Mark Kenber, deputy CEO at the Climate Group think tank, observes: "Cancun sends a clear message to businesses that this is not going to go away... it confirms there will be public sector support for leveraging private investment, which means there will be opportunities for the private sector. After Copenhagen people were asking if this was ever going to happen; Cancun shows that it is happening."

Naturally, there are still plenty of concerning issues surrounding the agreements and in many ways those hailing them as a full-blown triumph are as misguided as those labelling them a disastrous failure.

The final texts from Cancun are littered with loopholes and the chances of a new all-encompassing international treaty being agreed before the first phase of the Kyoto Protocol expires remain somewhere between slim and vanishingly slim.

Opposition in the U.S. Congress means that, barring a Democrat landslide of unprecedented proportions, there is no way a new international treaty will be ratified even if a draft agreement can be finalised in South Africa. We are more likely to end up with a semi-binding agreement to curb emissions than another treaty in the Kyoto mold, which raises the prospect of furious developing countries storming out of the talks.

Equally, industrialised nations have little problem agreeing in principle that they should provide $100 billion (£63.42 billion) a year in climate financing from 2020, but it remains to be seen if they will prove quite so committed to the concept once the details are finalised and they have to stump up.

And yet there is no doubt the agreements reached early on Saturday morning exceed the best that could have been hoped for even 24 hours beforehand. One British official hailed the deal as the most important international climate agreement since Kyoto -- it is hard to argue with him.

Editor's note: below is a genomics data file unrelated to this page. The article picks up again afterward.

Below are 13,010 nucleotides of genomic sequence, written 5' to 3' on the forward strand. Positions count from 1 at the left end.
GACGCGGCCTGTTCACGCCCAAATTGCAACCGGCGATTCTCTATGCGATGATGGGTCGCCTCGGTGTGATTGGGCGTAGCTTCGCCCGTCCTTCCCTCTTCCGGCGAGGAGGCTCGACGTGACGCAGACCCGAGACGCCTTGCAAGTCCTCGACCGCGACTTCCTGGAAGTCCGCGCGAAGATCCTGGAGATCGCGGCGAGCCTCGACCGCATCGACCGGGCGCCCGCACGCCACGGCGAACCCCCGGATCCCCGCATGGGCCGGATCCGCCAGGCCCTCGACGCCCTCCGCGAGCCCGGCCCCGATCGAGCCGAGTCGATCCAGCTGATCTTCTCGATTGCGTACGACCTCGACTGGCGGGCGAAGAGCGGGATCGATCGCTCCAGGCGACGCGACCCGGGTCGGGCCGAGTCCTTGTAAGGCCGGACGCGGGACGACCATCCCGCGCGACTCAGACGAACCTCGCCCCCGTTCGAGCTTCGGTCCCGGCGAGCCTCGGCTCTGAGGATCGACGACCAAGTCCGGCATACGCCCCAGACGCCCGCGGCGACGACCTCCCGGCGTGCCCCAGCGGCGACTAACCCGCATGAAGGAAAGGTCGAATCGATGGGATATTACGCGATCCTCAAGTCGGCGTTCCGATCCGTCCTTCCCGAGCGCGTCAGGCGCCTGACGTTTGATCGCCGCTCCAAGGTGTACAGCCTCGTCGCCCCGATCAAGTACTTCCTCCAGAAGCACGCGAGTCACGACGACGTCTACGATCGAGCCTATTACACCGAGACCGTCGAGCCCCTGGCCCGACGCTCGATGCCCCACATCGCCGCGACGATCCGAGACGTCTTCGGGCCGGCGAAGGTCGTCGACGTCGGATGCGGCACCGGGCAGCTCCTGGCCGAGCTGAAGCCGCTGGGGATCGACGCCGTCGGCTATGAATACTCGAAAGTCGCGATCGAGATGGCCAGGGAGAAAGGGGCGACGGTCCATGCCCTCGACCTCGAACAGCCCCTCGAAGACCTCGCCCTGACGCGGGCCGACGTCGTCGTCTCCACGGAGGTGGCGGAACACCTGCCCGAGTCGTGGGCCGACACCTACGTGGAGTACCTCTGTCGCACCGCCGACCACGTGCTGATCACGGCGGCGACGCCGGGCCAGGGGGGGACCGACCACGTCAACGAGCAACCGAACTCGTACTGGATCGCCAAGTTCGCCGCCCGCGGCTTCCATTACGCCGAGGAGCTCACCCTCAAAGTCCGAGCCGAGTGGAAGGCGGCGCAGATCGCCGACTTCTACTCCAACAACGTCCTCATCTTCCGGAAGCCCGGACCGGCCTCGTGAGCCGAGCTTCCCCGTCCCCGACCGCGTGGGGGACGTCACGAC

The talks now have some much-needed momentum going into next year and a number of crucial emission-cutting mechanisms, such as REDD, the Green Fund, and new financial support for CCS, should emerge over the next few years. More importantly still, the agreements for the first time make a clear reference to delivering sustainable economic growth and as such progressive green businesses can invest with greater certainty than ever before that governments will deliver the support they need.

In fact, the most disappointing aspect of Cancun is the sad reality that the media's fixation on bad news over good means the summit will not enjoy a fraction of the coverage enjoyed by last year's Copenhagen Summit. Businesses that fail to pay close attention to the ongoing negotiations will have heard the talks failed last year, but may not have picked up that, thanks to the exemplary management of the Mexican government, they were put back on track 12 months later.

It is now up to the U.N. climate secretariat, lead negotiators, NGOs and green businesses to broadcast Cancun's central message far and wide: regardless of the potential legal pitfalls, the negotiations have been revitalised and the world's governments are, publicly at least, more committed than ever to building a low-carbon economy.

This article originally appeared on BusinessGreen, and is reprinted with permission.

Photo CC-licensed by UNFCCC.